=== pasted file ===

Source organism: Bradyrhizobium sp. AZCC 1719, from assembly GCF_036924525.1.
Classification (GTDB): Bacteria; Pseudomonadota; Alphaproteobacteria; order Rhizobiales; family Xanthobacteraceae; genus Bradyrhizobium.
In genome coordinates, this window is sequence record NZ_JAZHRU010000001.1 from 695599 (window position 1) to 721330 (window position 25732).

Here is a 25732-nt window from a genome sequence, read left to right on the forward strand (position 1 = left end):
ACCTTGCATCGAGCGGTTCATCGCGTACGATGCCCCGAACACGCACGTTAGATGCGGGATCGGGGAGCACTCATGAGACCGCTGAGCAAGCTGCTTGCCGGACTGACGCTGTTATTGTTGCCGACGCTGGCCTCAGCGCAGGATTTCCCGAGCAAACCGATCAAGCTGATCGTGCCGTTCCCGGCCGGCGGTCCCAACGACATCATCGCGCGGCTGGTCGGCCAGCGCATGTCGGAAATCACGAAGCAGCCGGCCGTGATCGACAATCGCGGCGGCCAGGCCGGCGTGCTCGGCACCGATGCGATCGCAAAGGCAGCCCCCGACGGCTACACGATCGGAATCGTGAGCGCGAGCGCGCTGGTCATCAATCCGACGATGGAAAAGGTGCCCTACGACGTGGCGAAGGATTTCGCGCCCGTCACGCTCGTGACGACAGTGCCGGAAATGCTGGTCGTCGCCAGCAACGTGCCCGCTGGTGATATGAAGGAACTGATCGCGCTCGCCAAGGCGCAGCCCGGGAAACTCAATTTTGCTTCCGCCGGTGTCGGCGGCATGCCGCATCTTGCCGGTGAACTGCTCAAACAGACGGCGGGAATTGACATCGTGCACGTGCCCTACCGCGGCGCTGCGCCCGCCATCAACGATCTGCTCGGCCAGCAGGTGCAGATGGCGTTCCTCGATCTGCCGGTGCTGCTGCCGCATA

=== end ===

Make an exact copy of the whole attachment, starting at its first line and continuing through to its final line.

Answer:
Source organism: Bradyrhizobium sp. AZCC 1719, from assembly GCF_036924525.1.
Classification (GTDB): Bacteria; Pseudomonadota; Alphaproteobacteria; order Rhizobiales; family Xanthobacteraceae; genus Bradyrhizobium.
In genome coordinates, this window is sequence record NZ_JAZHRU010000001.1 from 695599 (window position 1) to 721330 (window position 25732).

Here is a 25732-nt window from a genome sequence, read left to right on the forward strand (position 1 = left end):
ACCTTGCATCGAGCGGTTCATCGCGTACGATGCCCCGAACACGCACGTTAGATGCGGGATCGGGGAGCACTCATGAGACCGCTGAGCAAGCTGCTTGCCGGACTGACGCTGTTATTGTTGCCGACGCTGGCCTCAGCGCAGGATTTCCCGAGCAAACCGATCAAGCTGATCGTGCCGTTCCCGGCCGGCGGTCCCAACGACATCATCGCGCGGCTGGTCGGCCAGCGCATGTCGGAAATCACGAAGCAGCCGGCCGTGATCGACAATCGCGGCGGCCAGGCCGGCGTGCTCGGCACCGATGCGATCGCAAAGGCAGCCCCCGACGGCTACACGATCGGAATCGTGAGCGCGAGCGCGCTGGTCATCAATCCGACGATGGAAAAGGTGCCCTACGACGTGGCGAAGGATTTCGCGCCCGTCACGCTCGTGACGACAGTGCCGGAAATGCTGGTCGTCGCCAGCAACGTGCCCGCTGGTGATATGAAGGAACTGATCGCGCTCGCCAAGGCGCAGCCCGGGAAACTCAATTTTGCTTCCGCCGGTGTCGGCGGCATGCCGCATCTTGCCGGTGAACTGCTCAAACAGACGGCGGGAATTGACATCGTGCACGTGCCCTACCGCGGCGCTGCGCCCGCCATCAACGATCTGCTCGGCCAGCAGGTGCAGATGGCGTTCCTCGATCTGCCGGTGCTGCTGCCGCATA